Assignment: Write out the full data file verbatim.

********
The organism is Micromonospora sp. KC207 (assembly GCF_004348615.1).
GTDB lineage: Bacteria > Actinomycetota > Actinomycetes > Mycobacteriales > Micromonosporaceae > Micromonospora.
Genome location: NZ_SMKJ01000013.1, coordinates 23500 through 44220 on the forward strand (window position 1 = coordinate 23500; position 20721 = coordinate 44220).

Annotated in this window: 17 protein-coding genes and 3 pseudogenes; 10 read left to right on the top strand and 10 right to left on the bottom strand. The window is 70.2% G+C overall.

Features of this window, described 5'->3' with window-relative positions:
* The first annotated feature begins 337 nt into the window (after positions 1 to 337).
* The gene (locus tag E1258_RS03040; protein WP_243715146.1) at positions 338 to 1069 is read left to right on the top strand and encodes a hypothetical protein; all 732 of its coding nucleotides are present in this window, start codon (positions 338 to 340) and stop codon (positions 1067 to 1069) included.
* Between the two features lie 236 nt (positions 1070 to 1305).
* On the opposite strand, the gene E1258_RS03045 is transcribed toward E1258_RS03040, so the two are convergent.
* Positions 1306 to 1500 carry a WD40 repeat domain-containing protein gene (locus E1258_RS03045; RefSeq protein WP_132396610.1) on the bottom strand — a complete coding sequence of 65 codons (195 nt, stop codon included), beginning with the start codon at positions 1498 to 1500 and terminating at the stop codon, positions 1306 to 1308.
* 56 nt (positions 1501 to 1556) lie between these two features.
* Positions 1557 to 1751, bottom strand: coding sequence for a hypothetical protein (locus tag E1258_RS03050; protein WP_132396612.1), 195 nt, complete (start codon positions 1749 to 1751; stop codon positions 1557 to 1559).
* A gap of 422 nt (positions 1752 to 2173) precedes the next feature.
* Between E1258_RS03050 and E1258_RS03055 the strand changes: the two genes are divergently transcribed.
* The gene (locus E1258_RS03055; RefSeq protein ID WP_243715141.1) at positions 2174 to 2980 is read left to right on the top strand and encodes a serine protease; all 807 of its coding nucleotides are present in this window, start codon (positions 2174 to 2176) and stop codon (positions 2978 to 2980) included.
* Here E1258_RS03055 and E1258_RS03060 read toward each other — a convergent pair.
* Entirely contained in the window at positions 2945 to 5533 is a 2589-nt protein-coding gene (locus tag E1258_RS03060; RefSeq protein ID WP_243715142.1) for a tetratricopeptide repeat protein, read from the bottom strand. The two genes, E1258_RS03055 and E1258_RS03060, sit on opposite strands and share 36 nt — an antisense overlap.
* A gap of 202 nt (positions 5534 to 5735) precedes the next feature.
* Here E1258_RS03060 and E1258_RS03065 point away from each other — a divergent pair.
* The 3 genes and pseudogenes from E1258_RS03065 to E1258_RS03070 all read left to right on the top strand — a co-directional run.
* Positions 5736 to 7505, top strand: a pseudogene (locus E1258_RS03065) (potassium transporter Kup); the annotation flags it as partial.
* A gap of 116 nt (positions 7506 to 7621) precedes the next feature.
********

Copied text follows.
The organism is Micromonospora sp. KC207 (assembly GCF_004348615.1).
GTDB lineage: Bacteria > Actinomycetota > Actinomycetes > Mycobacteriales > Micromonosporaceae > Micromonospora.
Genome location: NZ_SMKJ01000013.1, coordinates 23500 through 44220 on the forward strand (window position 1 = coordinate 23500; position 20721 = coordinate 44220).

Annotated in this window: 17 protein-coding genes and 3 pseudogenes; 10 read left to right on the top strand and 10 right to left on the bottom strand. The window is 70.2% G+C overall.

Features of this window, described 5'->3' with window-relative positions:
* The first annotated feature begins 337 nt into the window (after positions 1 to 337).
* The gene (locus tag E1258_RS03040; protein WP_243715146.1) at positions 338 to 1069 is read left to right on the top strand and encodes a hypothetical protein; all 732 of its coding nucleotides are present in this window, start codon (positions 338 to 340) and stop codon (positions 1067 to 1069) included.
* Between the two features lie 236 nt (positions 1070 to 1305).
* On the opposite strand, the gene E1258_RS03045 is transcribed toward E1258_RS03040, so the two are convergent.
* Positions 1306 to 1500 carry a WD40 repeat domain-containing protein gene (locus E1258_RS03045; RefSeq protein WP_132396610.1) on the bottom strand — a complete coding sequence of 65 codons (195 nt, stop codon included), beginning with the start codon at positions 1498 to 1500 and terminating at the stop codon, positions 1306 to 1308.
* 56 nt (positions 1501 to 1556) lie between these two features.
* Positions 1557 to 1751, bottom strand: coding sequence for a hypothetical protein (locus tag E1258_RS03050; protein WP_132396612.1), 195 nt, complete (start codon positions 1749 to 1751; stop codon positions 1557 to 1559).
* A gap of 422 nt (positions 1752 to 2173) precedes the next feature.
* Between E1258_RS03050 and E1258_RS03055 the strand changes: the two genes are divergently transcribed.
* The gene (locus E1258_RS03055; RefSeq protein ID WP_243715141.1) at positions 2174 to 2980 is read left to right on the top strand and encodes a serine protease; all 807 of its coding nucleotides are present in this window, start codon (positions 2174 to 2176) and stop codon (positions 2978 to 2980) included.
* Here E1258_RS03055 and E1258_RS03060 read toward each other — a convergent pair.
* Entirely contained in the window at positions 2945 to 5533 is a 2589-nt protein-coding gene (locus tag E1258_RS03060; RefSeq protein ID WP_243715142.1) for a tetratricopeptide repeat protein, read from the bottom strand. The two genes, E1258_RS03055 and E1258_RS03060, sit on opposite strands and share 36 nt — an antisense overlap.
* A gap of 202 nt (positions 5534 to 5735) precedes the next feature.
* Here E1258_RS03060 and E1258_RS03065 point away from each other — a divergent pair.
* The 3 genes and pseudogenes from E1258_RS03065 to E1258_RS03070 all read left to right on the top strand — a co-directional run.
* Positions 5736 to 7505, top strand: a pseudogene (locus E1258_RS03065) (potassium transporter Kup); the annotation flags it as partial.
* A gap of 116 nt (positions 7506 to 7621) precedes the next feature.